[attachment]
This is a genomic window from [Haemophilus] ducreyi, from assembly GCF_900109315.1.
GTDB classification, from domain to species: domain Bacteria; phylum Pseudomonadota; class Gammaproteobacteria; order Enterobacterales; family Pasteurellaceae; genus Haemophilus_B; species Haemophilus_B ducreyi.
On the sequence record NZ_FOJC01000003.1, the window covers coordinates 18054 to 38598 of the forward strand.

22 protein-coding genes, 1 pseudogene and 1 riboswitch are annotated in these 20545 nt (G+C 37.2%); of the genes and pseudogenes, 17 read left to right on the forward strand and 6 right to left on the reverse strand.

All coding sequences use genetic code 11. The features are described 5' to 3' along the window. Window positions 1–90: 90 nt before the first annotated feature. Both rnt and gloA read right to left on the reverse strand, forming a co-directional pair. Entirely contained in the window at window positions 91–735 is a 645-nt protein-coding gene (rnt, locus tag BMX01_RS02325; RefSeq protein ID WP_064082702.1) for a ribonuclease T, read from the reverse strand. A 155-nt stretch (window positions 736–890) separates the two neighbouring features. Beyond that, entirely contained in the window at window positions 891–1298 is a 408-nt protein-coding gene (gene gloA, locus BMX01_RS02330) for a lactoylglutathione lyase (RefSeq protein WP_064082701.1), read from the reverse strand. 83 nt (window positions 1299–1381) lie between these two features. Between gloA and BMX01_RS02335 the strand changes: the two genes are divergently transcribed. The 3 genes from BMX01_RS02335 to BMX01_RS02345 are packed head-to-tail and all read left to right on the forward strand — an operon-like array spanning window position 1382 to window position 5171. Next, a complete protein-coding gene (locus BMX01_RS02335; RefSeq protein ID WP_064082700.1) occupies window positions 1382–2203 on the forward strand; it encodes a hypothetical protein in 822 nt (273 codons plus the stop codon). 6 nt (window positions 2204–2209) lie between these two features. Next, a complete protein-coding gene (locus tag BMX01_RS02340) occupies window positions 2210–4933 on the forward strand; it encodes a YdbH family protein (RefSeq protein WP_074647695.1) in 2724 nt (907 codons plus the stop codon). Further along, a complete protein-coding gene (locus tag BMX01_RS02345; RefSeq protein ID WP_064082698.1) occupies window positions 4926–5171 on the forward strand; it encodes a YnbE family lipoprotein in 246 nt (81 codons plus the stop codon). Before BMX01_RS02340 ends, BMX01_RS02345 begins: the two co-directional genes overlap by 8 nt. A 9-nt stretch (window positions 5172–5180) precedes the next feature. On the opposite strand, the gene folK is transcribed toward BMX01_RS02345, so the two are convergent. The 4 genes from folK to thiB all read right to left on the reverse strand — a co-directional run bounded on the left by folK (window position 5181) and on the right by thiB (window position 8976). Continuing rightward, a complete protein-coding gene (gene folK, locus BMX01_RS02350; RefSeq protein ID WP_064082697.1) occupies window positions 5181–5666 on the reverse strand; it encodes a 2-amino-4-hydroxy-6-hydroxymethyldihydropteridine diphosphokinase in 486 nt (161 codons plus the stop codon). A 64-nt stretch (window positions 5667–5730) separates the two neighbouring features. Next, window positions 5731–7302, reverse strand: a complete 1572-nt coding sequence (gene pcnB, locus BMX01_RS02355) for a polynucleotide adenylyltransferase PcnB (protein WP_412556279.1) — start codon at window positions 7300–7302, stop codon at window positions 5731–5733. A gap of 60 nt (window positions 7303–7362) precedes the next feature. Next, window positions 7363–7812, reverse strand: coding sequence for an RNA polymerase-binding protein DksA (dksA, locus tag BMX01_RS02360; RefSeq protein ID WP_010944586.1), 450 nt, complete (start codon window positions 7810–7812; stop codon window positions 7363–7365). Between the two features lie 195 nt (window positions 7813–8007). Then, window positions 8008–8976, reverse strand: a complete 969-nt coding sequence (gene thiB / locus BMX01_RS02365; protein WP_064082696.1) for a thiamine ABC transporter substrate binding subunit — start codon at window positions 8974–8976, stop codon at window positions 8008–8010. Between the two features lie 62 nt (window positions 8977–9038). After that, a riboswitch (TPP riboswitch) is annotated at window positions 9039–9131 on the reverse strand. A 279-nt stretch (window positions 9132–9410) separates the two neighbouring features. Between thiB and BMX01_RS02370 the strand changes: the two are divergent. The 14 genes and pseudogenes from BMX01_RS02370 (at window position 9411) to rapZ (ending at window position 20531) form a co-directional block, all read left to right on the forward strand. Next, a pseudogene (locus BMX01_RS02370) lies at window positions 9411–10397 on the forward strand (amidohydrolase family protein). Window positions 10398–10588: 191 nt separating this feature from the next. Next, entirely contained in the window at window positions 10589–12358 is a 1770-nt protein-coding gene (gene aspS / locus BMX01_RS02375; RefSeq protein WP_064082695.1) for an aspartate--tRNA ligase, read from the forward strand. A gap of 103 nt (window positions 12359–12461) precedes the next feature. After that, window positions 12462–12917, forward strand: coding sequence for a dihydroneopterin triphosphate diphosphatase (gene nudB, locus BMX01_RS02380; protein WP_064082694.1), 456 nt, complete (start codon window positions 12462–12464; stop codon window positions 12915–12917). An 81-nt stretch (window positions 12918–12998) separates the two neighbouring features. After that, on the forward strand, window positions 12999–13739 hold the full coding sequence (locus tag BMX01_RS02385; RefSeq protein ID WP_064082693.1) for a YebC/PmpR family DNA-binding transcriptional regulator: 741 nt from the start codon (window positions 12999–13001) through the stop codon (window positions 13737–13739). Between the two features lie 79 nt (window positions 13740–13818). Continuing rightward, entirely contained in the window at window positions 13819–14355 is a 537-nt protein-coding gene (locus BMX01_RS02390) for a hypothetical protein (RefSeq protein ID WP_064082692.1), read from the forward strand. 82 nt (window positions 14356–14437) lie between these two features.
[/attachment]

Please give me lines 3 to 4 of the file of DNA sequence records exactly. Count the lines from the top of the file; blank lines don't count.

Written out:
On the sequence record NZ_FOJC01000003.1, the window covers coordinates 18054 to 38598 of the forward strand.

22 protein-coding genes, 1 pseudogene and 1 riboswitch are annotated in these 20545 nt (G+C 37.2%); of the genes and pseudogenes, 17 read left to right on the forward strand and 6 right to left on the reverse strand.